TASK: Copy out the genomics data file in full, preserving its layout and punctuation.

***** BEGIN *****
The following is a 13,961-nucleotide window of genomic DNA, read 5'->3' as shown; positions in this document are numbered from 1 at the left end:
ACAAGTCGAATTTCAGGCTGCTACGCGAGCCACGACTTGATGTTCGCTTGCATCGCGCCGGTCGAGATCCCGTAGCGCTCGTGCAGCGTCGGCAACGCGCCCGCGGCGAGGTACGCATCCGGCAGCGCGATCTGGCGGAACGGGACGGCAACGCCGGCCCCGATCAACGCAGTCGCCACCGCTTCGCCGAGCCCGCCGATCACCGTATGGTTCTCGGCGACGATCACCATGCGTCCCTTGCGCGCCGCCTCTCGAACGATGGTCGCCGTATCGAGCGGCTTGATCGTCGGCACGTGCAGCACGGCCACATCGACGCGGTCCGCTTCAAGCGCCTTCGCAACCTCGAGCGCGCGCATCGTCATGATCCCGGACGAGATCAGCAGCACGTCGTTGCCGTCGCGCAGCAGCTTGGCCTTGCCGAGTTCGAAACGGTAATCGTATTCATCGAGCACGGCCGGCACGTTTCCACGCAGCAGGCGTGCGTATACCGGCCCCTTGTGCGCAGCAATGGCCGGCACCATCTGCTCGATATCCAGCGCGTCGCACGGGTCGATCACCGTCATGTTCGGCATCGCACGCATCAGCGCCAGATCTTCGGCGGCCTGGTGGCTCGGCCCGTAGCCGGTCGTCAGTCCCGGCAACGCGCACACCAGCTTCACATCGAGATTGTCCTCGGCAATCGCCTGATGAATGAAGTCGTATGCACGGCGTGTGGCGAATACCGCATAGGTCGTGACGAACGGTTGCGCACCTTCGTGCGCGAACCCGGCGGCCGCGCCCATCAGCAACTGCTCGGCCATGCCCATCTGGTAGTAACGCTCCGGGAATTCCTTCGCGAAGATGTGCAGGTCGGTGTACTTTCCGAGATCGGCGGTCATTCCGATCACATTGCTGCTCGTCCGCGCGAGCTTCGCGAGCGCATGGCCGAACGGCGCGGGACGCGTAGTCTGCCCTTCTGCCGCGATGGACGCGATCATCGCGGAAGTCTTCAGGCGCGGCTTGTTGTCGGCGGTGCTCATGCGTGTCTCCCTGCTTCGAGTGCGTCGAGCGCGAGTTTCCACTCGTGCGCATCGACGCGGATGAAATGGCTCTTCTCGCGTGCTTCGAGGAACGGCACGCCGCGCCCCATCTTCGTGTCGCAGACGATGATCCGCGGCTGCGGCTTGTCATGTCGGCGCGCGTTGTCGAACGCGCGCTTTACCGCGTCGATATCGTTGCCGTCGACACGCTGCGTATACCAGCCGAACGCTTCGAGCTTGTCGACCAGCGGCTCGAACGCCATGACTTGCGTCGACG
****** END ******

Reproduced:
The following is a 13,961-nucleotide window of genomic DNA, read 5'->3' as shown; positions in this document are numbered from 1 at the left end:
ACAAGTCGAATTTCAGGCTGCTACGCGAGCCACGACTTGATGTTCGCTTGCATCGCGCCGGTCGAGATCCCGTAGCGCTCGTGCAGCGTCGGCAACGCGCCCGCGGCGAGGTACGCATCCGGCAGCGCGATCTGGCGGAACGGGACGGCAACGCCGGCCCCGATCAACGCAGTCGCCACCGCTTCGCCGAGCCCGCCGATCACCGTATGGTTCTCGGCGACGATCACCATGCGTCCCTTGCGCGCCGCCTCTCGAACGATGGTCGCCGTATCGAGCGGCTTGATCGTCGGCACGTGCAGCACGGCCACATCGACGCGGTCCGCTTCAAGCGCCTTCGCAACCTCGAGCGCGCGCATCGTCATGATCCCGGACGAGATCAGCAGCACGTCGTTGCCGTCGCGCAGCAGCTTGGCCTTGCCGAGTTCGAAACGGTAATCGTATTCATCGAGCACGGCCGGCACGTTTCCACGCAGCAGGCGTGCGTATACCGGCCCCTTGTGCGCAGCAATGGCCGGCACCATCTGCTCGATATCCAGCGCGTCGCACGGGTCGATCACCGTCATGTTCGGCATCGCACGCATCAGCGCCAGATCTTCGGCGGCCTGGTGGCTCGGCCCGTAGCCGGTCGTCAGTCCCGGCAACGCGCACACCAGCTTCACATCGAGATTGTCCTCGGCAATCGCCTGATGAATGAAGTCGTATGCACGGCGTGTGGCGAATACCGCATAGGTCGTGACGAACGGTTGCGCACCTTCGTGCGCGAACCCGGCGGCCGCGCCCATCAGCAACTGCTCGGCCATGCCCATCTGGTAGTAACGCTCCGGGAATTCCTTCGCGAAGATGTGCAGGTCGGTGTACTTTCCGAGATCGGCGGTCATTCCGATCACATTGCTGCTCGTCCGCGCGAGCTTCGCGAGCGCATGGCCGAACGGCGCGGGACGCGTAGTCTGCCCTTCTGCCGCGATGGACGCGATCATCGCGGAAGTCTTCAGGCGCGGCTTGTTGTCGGCGGTGCTCATGCGTGTCTCCCTGCTTCGAGTGCGTCGAGCGCGAGTTTCCACTCGTGCGCATCGACGCGGATGAAATGGCTCTTCTCGCGTGCTTCGAGGAACGGCACGCCGCGCCCCATCTTCGTGTCGCAGACGATGATCCGCGGCTGCGGCTTGTCATGTCGGCGCGCGTTGTCGAACGCGCGCTTTACCGCGTCGATATCGTTGCCGTCGACACGCTGCGTATACCAGCCGAACGCTTCGAGCTTGTCGACCAGCGGCTCGAACGCCATGACTTGCGTCGACG